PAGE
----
The Washington PostDemocracy Dies in Darkness

A former NBA executive uses basketball principles to push for diversity in the boardroom

John Rice, a three-year starter for Yale basketball and a former NBA executive, is the founder and CEO of Management Leadership for Tomorrow. (MLT)
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When John Rice competed in varsity basketball, first in high school at St. Albans and then as a three-year starter at Yale, his most valuable contribution as a natural point guard was not directly related to scoring, passing or defending.

The D.C. area native certainly was capable in those important components of the game, but diagnosing the performance of teammates and relaying how they could improve, whether that be an adjustment in mechanics or something more cerebral, became his calling.

Decades since leaving behind Division I basketball, in addition to a promising career in the NBA executive office, Rice, 55, continues to share that instinctive skill from his playing days in his professional life as founder and CEO of Management Leadership for Tomorrow. The nonprofit’s mission is to elevate people of color, in particular Black, Latinx and Native Americans, into executive positions through the principles of athletics — especially basketball, which Rice still plays regularly in pickup games.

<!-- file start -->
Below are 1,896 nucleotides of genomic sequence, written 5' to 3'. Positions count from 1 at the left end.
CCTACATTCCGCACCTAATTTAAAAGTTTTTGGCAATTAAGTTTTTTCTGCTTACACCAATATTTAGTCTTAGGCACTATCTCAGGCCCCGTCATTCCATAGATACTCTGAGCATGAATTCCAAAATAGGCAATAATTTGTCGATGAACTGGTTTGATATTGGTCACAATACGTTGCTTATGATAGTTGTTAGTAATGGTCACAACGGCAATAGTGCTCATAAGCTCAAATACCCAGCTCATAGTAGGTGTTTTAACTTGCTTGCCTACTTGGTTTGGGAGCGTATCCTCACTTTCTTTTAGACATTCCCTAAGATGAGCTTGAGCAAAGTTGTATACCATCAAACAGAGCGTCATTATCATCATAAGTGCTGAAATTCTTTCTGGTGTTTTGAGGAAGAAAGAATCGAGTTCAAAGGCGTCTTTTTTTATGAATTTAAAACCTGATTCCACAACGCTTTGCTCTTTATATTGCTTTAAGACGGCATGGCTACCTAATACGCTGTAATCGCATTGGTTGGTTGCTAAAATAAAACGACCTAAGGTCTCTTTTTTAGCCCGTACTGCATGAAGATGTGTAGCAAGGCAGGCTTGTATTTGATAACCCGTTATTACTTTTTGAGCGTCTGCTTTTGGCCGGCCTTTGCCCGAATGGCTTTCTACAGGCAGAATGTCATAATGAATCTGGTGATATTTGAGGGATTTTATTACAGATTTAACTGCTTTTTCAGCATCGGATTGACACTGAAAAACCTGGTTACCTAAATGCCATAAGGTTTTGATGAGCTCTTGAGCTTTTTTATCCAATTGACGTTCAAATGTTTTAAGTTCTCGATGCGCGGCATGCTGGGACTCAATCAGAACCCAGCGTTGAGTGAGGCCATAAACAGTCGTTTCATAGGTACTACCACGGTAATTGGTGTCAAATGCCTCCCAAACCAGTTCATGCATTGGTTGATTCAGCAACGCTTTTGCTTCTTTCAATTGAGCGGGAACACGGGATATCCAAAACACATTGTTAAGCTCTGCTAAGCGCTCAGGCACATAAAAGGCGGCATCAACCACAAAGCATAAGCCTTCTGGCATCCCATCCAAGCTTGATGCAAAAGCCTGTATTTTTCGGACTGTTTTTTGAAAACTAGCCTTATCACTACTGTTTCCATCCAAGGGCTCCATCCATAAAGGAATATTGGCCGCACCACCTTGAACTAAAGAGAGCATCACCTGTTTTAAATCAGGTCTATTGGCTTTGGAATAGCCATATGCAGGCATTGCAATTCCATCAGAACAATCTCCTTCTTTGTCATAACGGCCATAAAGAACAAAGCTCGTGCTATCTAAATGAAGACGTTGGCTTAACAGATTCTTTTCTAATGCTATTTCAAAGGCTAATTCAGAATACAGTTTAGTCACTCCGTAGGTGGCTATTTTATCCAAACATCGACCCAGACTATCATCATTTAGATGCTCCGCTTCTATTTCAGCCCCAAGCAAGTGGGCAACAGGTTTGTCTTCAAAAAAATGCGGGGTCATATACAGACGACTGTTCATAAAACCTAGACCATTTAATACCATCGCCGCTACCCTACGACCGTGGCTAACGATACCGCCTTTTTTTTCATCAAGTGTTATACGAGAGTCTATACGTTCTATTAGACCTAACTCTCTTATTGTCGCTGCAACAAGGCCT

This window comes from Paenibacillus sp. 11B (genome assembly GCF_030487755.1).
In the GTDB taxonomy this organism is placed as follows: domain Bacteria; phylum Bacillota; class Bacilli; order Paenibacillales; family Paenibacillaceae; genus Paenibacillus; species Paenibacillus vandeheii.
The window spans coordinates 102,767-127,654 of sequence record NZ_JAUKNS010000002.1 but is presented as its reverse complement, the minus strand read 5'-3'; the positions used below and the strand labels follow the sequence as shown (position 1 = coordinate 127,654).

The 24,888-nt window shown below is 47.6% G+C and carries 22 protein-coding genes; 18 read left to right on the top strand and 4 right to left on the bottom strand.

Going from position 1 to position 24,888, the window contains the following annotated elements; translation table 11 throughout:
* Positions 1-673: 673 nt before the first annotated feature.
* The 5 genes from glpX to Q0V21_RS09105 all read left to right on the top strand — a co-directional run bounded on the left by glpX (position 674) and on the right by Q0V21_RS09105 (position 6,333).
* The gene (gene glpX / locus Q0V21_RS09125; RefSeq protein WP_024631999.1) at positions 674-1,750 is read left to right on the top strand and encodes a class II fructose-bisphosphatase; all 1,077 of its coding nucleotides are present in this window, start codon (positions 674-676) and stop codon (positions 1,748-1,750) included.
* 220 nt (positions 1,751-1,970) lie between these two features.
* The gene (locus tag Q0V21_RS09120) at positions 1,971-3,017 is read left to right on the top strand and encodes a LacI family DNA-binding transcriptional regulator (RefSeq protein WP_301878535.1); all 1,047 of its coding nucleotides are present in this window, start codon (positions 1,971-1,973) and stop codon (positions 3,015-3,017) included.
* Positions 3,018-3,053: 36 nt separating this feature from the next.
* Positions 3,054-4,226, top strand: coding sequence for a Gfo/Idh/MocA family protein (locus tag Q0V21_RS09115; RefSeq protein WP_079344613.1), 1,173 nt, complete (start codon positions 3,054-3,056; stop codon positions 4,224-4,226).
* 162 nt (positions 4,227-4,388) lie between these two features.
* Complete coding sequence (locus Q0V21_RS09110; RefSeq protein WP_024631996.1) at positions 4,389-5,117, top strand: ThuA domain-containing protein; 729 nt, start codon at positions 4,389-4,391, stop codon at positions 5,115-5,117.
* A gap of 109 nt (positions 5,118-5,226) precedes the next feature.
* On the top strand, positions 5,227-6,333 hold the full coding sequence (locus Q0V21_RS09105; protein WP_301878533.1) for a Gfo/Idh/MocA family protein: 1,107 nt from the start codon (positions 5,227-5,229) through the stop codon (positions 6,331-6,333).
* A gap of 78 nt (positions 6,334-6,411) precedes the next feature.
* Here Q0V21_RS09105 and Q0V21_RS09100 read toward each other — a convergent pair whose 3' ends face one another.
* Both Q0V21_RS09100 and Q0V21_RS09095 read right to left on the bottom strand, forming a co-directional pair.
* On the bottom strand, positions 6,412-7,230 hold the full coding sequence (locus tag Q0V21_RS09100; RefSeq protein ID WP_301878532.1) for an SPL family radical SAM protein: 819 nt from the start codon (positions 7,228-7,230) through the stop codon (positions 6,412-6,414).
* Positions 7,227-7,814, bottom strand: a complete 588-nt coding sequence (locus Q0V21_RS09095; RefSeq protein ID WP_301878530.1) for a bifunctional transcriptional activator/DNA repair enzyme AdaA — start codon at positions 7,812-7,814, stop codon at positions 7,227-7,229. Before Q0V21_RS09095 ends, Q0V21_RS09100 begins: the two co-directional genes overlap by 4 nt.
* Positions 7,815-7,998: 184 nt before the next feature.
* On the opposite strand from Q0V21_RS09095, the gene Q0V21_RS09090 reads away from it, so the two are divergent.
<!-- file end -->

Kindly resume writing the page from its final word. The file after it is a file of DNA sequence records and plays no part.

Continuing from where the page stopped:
Some of his most memorable runs were at the White House during the Obama administration, one of the benefits of having a sister, Susan Rice, who served as national security adviser from 2013 to 2017.

“On a very granular level, I think what I’m uniquely good at is helping other people see what their gifts are, even before they see them,” John Rice said. “That’s helped me build an organization that’s built around coaching people up to be high performers in the professional world.”

Since its inception in 2002, Bethesda-based MLT has provided immersive career training to more than 8,000 students through seminars and one-on-one meetings with instructors, placing professionals from underrepresented minorities on high-level management tracks in the technology, finance and education sectors.

Among its alumni, MLT counts executives at Google, Goldman Sachs and Boston Consulting Group.

“What they gave me, I can’t measure it,” said Jorge Roberts, CEO of a Dulles-based aviation firm who initially dropped out of college in Mexico but graduated from Harvard Business School after completing the MLT program in the early 2000s. “I just wouldn’t be in the position I’m in if it weren’t for them and John Rice.”

“It means so much to me,” said Taylor Brown, a female African American health-care consultant at Deloitte and an MLT alum who graduated from Georgetown in 2017. “It does not feel like we’re in competition with each other. It feels like we’re all on the same journey together.”

The genesis for MLT initially struck Rice, who graduated from Yale in 1988, during a class at Harvard Business School. Looking around the room at his peers, Rice took note of the dearth of African American representation and wondered what he could do to promote a more inclusive and equitable future.